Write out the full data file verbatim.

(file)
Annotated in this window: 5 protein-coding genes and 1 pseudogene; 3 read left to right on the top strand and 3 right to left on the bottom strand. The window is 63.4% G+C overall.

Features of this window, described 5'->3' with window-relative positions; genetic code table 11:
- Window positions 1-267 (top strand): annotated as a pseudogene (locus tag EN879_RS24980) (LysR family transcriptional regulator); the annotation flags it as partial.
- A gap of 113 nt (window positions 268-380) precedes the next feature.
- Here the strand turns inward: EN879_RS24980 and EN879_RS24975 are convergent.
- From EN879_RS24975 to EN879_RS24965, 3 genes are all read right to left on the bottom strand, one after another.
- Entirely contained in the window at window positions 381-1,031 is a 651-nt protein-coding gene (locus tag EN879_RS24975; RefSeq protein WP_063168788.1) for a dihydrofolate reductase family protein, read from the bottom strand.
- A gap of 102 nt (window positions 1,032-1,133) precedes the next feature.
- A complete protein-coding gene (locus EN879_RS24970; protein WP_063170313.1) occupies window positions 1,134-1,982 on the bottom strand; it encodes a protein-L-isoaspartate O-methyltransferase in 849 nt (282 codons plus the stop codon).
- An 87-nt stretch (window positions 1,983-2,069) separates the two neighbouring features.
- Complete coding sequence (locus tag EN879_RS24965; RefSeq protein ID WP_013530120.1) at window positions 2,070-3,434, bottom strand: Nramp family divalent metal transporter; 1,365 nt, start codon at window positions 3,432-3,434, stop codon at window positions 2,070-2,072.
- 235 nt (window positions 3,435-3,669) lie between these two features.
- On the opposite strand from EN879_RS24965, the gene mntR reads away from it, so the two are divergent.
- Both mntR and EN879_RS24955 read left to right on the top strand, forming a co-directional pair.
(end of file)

Annotated in this window: 5 protein-coding genes and 1 pseudogene; 3 read left to right on the top strand and 3 right to left on the bottom strand. The window is 63.4% G+C overall.

Features of this window, described 5'->3' with window-relative positions; genetic code table 11:
- Window positions 1-267 (top strand): annotated as a pseudogene (locus tag EN879_RS24980) (LysR family transcriptional regulator); the annotation flags it as partial.
- A gap of 113 nt (window positions 268-380) precedes the next feature.
- Here the strand turns inward: EN879_RS24980 and EN879_RS24975 are convergent.
- From EN879_RS24975 to EN879_RS24965, 3 genes are all read right to left on the bottom strand, one after another.
- Entirely contained in the window at window positions 381-1,031 is a 651-nt protein-coding gene (locus tag EN879_RS24975; RefSeq protein WP_063168788.1) for a dihydrofolate reductase family protein, read from the bottom strand.
- A gap of 102 nt (window positions 1,032-1,133) precedes the next feature.
- A complete protein-coding gene (locus EN879_RS24970; protein WP_063170313.1) occupies window positions 1,134-1,982 on the bottom strand; it encodes a protein-L-isoaspartate O-methyltransferase in 849 nt (282 codons plus the stop codon).
- An 87-nt stretch (window positions 1,983-2,069) separates the two neighbouring features.
- Complete coding sequence (locus tag EN879_RS24965; RefSeq protein ID WP_013530120.1) at window positions 2,070-3,434, bottom strand: Nramp family divalent metal transporter; 1,365 nt, start codon at window positions 3,432-3,434, stop codon at window positions 2,070-2,072.
- 235 nt (window positions 3,435-3,669) lie between these two features.
- On the opposite strand from EN879_RS24965, the gene mntR reads away from it, so the two are divergent.
- Both mntR and EN879_RS24955 read left to right on the top strand, forming a co-directional pair.